Gay Sacramento leader Mangers reflects on service

  • by John Ferrannini, Assistant Editor
  • Wednesday June 26, 2024
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Dennis Mangers served as a member of the state Assembly in the 1970s, before he came out of the closet. Photo: Courtesy Dennis Mangers
Dennis Mangers served as a member of the state Assembly in the 1970s, before he came out of the closet. Photo: Courtesy Dennis Mangers

Dennis Mangers said he isn't the "gay godfather of Sacramento," as a local media outlet dubbed him 16 years ago. But the 83-year-old, who came out after serving in the state Legislature, helped kick-start political and AIDS service groups in the state capital, as well as its gay men's chorus.

"I certainly am just as active as I've always been," Mangers recently told the Bay Area Reporter.

That spirit of public service began when he and his late former wife Linda met in the early 1960s and were inspired by then-President John F. Kennedy.

"While it may sound corny, we really took seriously, 'Ask not what your country can do for you, ask what you can do for your country,'" Mangers said, quoting the late president. "Until our first child came along, we seriously contemplated going into the Peace Corps. But when our first child came along, we didn't feel at liberty to do that."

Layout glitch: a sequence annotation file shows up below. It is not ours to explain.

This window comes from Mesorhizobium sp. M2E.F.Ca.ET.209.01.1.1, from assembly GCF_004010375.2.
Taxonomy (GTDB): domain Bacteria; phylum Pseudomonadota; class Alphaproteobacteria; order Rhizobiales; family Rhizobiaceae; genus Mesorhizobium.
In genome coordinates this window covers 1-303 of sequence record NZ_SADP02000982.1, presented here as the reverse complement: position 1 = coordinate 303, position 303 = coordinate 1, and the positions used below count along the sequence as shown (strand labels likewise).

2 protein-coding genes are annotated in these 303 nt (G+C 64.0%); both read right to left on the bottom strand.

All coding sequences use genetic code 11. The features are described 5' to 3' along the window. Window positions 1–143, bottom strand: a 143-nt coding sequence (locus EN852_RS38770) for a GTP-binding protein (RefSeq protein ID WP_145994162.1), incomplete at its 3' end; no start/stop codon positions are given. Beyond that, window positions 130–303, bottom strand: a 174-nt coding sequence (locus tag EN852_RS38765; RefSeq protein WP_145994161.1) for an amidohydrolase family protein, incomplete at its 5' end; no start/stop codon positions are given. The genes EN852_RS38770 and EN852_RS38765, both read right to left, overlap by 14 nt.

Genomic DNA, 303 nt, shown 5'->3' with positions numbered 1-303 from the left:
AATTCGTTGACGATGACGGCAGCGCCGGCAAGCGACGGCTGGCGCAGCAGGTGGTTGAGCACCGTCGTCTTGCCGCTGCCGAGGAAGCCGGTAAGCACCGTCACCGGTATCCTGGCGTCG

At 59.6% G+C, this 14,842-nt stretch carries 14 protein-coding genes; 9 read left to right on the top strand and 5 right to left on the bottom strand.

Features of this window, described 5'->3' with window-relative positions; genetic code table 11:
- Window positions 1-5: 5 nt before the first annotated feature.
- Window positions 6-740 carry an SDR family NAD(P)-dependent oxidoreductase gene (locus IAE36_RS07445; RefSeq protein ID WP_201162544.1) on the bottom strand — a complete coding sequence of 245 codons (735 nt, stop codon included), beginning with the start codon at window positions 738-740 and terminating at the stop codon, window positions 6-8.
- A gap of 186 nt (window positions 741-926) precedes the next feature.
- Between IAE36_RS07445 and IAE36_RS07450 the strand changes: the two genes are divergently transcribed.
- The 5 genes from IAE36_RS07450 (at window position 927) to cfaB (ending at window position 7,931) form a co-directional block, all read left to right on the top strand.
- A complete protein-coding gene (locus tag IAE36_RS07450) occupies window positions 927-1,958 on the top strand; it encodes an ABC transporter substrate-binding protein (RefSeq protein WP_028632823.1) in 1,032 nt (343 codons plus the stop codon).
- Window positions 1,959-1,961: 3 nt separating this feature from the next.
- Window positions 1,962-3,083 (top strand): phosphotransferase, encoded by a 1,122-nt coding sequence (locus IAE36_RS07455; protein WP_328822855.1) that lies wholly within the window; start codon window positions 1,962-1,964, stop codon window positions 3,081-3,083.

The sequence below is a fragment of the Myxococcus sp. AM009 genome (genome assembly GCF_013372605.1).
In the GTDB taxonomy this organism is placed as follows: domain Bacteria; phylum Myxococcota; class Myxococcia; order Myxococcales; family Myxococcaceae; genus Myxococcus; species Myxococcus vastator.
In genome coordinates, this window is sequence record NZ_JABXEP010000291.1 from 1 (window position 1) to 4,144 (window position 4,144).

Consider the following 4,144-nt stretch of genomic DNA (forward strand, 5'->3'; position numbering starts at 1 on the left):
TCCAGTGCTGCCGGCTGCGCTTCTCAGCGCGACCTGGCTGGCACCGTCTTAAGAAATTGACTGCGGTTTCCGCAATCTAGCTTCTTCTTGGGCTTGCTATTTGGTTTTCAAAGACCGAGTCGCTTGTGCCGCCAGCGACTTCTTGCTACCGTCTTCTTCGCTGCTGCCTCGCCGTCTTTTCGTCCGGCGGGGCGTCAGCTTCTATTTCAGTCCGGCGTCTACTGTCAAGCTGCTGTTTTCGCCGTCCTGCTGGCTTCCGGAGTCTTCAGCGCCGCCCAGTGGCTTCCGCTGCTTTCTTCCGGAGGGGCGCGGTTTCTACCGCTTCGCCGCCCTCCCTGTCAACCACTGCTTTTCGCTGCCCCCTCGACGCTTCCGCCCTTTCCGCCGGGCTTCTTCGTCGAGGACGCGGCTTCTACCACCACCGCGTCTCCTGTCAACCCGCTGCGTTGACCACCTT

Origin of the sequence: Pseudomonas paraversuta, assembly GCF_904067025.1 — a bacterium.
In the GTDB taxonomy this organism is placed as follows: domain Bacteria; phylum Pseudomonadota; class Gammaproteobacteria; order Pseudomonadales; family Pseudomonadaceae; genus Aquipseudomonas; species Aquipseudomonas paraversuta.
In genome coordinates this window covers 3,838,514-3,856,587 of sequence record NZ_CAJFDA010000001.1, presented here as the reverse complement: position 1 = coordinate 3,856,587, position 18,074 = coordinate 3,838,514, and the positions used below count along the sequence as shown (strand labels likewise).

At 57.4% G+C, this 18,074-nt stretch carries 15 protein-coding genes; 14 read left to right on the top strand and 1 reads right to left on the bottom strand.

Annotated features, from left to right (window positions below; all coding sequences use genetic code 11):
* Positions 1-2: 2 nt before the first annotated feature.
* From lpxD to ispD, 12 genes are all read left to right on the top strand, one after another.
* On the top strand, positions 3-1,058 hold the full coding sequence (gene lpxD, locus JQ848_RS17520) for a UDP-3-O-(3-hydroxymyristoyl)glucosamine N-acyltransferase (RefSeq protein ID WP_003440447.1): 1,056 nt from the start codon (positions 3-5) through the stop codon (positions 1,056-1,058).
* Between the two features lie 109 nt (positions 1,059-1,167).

Mangers and his wife had two children. As a first grade teacher and later a school principal in Southern California, Mangers saw the plight of children in poverty and of the families of migrant farmworkers. He worked at an underprivileged school in Long Beach, he said.

"Linda and I had to actually buy school supplies, food — graham crackers in the morning — because teaching to hungry kids was just awful," he said. "The upper middle class schools where I student-taught seemed to have everything. I got to this school [in Long Beach] and a lot of very well-intentioned people got to a school that was under-resourced and understaffed."

This experience propelled Mangers into politics.

"I can't just complain about these things," he said he recalled thinking. "I have to do something about them."

After stints on the Huntington Beach Parks and Recreation Commission and the board of the Huntington Beach Union High School District, Mangers, a Democrat, ran in 1974 for an Orange County seat in the state Assembly against Republican Robert Burke. He lost but ran again in 1976 and won then successfully ran for reelection two years later.

At that time, Orange County was reliably Republican. Mangers said that "as you can imagine, it was a challenge."

"I tried in 1974; I ran against a Republican incumbent who'd run five times," Mangers said, referring to Burke. "He was very conservative. He beat me narrowly, but we did so well in the northwest corner of Orange County that the then-speaker [Leo McCarthy] told me if we started over again, then he'd support me if I met certain benchmarks."